Search Engines and Web Server Issues

A special report from the Search Engine Strategies 2003 Conference, August 18-21, San Jose, CA.

A longer version of this article that goes into detail about topics such as static vs. dynamic web pages, search-friendly URL structure, and virtual servers and hosting issues is available to Search Engine Watch members.
Click here to learn more about becoming a member

What is the best way to move a site from one server to another without affecting search engine visibility? What if your company decides to use a different domain name? After a site redesign, how can you communicate to the search engines that old URLs should be redirected to new URLs without affecting positioning? A panel of experts addressed these and other server-specific issues.

Giving Search Engines Access To Your Site

“It sounds really simple, but you must pay your ISP bill,” said Matt Cutts, software engineer at Google. “You will not believe some of the things I see that people do, or don’t do. If Googlebot cannot index your page at first, it will try back a few days later. Maybe if you have a server error, such as a 500-level error like your server is choking, Googlebot will wait for that.”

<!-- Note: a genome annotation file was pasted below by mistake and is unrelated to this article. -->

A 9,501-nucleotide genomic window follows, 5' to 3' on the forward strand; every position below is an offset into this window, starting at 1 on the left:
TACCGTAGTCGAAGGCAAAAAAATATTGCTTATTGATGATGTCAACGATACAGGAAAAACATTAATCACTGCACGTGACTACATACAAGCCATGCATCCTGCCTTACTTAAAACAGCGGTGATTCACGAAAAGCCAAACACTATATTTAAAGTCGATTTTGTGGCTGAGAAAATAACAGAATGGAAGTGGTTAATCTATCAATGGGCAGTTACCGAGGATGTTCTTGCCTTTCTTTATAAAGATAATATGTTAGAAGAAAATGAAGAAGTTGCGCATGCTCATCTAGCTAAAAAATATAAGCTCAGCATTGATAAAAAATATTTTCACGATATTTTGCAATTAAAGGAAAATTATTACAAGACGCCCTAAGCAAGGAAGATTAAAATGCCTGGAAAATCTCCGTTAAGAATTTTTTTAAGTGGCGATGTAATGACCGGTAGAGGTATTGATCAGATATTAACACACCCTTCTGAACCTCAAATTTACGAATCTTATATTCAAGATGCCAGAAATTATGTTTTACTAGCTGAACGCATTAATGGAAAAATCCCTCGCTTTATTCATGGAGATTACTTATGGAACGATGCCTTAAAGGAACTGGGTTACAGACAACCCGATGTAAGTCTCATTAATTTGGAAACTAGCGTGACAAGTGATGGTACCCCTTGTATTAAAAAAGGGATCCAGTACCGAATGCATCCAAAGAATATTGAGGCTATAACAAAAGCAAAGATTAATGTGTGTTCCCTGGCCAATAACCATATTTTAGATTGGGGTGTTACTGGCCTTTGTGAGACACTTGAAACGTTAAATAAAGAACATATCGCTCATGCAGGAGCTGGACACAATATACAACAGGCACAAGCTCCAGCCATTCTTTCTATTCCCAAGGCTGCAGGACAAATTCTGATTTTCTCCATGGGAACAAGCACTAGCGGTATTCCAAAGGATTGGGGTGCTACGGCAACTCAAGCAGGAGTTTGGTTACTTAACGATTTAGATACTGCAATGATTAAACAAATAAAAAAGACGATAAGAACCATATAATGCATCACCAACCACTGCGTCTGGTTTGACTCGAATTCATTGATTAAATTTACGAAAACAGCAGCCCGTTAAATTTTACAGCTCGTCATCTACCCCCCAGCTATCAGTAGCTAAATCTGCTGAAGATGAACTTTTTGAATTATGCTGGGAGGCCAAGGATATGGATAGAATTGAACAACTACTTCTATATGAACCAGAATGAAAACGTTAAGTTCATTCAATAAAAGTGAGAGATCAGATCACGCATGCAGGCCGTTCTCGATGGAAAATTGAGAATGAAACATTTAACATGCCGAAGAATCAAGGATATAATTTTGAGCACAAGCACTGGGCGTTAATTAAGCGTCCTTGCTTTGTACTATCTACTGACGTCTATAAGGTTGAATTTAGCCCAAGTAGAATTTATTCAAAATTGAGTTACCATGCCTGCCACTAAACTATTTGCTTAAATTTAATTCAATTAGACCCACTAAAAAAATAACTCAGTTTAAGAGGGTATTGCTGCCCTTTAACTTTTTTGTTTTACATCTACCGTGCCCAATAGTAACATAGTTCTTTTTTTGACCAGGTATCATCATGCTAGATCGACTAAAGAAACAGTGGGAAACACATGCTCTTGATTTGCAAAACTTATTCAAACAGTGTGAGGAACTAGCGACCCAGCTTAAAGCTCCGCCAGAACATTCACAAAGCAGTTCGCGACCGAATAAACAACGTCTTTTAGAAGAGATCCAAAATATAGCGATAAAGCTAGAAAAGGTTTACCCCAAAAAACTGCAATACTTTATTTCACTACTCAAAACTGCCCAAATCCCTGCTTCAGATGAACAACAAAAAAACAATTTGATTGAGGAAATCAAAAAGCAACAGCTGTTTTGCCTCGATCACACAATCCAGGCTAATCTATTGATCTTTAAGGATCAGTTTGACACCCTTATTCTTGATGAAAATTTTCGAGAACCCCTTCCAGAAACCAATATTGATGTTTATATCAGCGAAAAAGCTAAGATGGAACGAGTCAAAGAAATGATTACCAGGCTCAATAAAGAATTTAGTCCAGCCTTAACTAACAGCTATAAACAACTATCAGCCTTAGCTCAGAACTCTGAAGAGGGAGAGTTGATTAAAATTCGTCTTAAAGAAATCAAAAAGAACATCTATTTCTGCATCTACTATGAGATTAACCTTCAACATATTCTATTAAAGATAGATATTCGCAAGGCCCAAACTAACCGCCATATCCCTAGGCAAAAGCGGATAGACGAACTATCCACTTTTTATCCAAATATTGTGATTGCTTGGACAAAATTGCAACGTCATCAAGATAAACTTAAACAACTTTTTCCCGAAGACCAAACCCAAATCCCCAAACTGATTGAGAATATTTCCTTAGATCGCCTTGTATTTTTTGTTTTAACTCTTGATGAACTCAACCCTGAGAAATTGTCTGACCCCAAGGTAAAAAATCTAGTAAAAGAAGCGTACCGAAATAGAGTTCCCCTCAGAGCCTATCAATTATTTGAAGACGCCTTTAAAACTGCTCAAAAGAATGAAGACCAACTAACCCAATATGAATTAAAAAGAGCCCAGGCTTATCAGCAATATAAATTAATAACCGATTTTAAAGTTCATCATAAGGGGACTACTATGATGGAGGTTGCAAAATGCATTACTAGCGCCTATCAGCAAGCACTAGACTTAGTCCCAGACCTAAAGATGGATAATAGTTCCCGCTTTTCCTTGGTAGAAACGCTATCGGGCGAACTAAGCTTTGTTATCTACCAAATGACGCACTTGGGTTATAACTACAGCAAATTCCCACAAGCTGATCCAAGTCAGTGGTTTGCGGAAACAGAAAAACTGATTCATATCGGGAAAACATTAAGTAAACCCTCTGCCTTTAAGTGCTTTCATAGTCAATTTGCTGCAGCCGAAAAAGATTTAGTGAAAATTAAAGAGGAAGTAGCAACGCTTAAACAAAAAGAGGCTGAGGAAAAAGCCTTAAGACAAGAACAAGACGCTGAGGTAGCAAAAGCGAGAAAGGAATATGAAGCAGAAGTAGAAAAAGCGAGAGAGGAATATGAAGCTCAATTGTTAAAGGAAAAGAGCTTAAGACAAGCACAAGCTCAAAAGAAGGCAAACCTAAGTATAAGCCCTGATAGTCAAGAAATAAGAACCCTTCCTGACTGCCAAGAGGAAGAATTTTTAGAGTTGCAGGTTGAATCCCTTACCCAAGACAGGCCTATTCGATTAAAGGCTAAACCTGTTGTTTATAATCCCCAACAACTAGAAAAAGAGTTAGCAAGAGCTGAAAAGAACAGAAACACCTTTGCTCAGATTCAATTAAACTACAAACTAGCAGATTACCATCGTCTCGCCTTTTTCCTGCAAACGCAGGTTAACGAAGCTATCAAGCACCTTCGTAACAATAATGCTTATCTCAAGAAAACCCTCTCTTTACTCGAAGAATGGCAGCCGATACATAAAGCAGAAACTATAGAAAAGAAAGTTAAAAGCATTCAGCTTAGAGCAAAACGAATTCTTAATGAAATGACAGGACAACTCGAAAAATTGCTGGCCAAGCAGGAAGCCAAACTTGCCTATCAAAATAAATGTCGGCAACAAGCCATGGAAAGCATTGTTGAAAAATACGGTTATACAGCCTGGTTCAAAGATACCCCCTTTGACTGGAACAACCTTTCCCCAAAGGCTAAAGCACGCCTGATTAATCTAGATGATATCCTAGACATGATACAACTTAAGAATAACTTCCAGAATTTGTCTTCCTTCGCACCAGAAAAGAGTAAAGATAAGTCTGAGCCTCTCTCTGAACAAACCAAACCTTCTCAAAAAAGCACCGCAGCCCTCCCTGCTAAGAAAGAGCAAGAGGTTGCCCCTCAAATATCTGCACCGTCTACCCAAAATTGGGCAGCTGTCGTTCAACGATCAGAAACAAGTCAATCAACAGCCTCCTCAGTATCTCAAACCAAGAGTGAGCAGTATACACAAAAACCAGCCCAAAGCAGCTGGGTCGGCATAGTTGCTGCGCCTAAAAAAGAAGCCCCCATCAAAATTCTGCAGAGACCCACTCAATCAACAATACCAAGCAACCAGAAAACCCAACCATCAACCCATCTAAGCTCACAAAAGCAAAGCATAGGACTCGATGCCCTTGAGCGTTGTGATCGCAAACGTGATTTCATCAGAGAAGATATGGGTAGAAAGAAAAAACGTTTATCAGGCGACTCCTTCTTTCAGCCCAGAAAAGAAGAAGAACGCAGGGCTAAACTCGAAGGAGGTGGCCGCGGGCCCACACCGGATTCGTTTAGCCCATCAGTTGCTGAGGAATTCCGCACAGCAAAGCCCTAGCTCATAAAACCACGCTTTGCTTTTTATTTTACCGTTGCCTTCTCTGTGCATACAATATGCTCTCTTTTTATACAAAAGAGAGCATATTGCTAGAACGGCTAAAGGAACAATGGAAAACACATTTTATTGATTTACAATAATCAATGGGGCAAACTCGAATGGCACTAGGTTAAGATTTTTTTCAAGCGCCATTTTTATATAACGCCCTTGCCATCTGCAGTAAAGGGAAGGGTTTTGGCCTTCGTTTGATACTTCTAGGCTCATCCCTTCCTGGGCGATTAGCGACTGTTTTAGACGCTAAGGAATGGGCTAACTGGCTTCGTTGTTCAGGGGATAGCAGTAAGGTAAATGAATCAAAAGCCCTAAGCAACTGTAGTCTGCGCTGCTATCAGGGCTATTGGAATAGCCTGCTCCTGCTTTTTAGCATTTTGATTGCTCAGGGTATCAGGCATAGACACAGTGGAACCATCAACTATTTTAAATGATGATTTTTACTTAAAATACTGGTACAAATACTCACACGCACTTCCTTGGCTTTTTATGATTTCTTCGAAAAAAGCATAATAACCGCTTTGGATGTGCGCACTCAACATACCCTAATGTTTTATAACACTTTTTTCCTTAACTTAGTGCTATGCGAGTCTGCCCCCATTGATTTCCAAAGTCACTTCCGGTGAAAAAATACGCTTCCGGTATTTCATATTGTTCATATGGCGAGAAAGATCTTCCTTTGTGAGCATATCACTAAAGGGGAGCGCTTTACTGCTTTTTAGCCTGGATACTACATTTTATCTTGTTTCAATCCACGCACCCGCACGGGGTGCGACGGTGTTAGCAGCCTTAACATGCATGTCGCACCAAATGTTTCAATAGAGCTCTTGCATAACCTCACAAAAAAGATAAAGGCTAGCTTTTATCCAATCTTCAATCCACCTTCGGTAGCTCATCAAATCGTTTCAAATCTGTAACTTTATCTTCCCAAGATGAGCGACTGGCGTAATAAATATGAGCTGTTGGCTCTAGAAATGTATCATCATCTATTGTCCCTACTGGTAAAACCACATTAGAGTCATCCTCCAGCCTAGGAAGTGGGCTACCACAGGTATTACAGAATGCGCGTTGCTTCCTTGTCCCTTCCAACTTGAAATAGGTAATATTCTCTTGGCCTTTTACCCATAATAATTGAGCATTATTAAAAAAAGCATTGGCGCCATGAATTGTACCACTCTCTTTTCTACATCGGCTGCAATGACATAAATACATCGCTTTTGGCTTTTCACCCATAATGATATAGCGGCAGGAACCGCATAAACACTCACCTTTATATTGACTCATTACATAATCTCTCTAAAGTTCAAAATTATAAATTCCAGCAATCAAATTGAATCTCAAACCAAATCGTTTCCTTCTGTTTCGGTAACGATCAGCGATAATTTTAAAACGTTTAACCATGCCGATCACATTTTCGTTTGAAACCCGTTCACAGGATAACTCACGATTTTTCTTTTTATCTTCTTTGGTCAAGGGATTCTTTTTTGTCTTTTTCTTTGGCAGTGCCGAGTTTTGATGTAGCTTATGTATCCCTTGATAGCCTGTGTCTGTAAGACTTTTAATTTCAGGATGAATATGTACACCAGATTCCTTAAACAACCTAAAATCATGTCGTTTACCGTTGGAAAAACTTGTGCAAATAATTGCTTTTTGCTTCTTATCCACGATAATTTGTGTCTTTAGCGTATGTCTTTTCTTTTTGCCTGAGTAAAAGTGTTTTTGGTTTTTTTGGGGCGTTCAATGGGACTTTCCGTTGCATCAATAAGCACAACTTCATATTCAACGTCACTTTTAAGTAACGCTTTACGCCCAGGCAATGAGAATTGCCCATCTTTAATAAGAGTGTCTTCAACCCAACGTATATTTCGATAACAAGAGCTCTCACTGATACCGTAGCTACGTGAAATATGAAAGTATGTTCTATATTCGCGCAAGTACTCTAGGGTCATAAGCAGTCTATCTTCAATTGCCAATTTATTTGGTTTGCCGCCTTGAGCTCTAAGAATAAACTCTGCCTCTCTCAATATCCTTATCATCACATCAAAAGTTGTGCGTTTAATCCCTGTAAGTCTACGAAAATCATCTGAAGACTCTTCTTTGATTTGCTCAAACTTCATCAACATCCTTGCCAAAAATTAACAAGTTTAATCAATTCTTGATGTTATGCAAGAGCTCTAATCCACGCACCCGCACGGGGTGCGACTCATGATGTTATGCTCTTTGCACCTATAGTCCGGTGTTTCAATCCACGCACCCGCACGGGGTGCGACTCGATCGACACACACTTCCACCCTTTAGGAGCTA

Since search engine visibility is crucial for most online businesses, web site owners need to ensure that their servers are functional 24 hours a day, 7 days a week. A search engine spider can visit a site at any time. If a search engine crawler requests a page from a server and that server is down for any reason, that page might not appear in a search engine index until the crawler visits the site again.

Checking your robots.txt file to ensure that you are allowing Google in to index your site, said Cutts. Check for typos, syntax, and missing spaces. “Everybody should have this file, even if it’s an empty file,” he said.

Cutts also recommended checking the syntax of your meta tags. “There are a lot of different ways you can use them,” he explained. “NOINDEX means, do not index the content on this page. NOFOLLOW means do not follow the links on this page. And NOARCHIVE has a special meaning for Google: don’t show the cached page only.”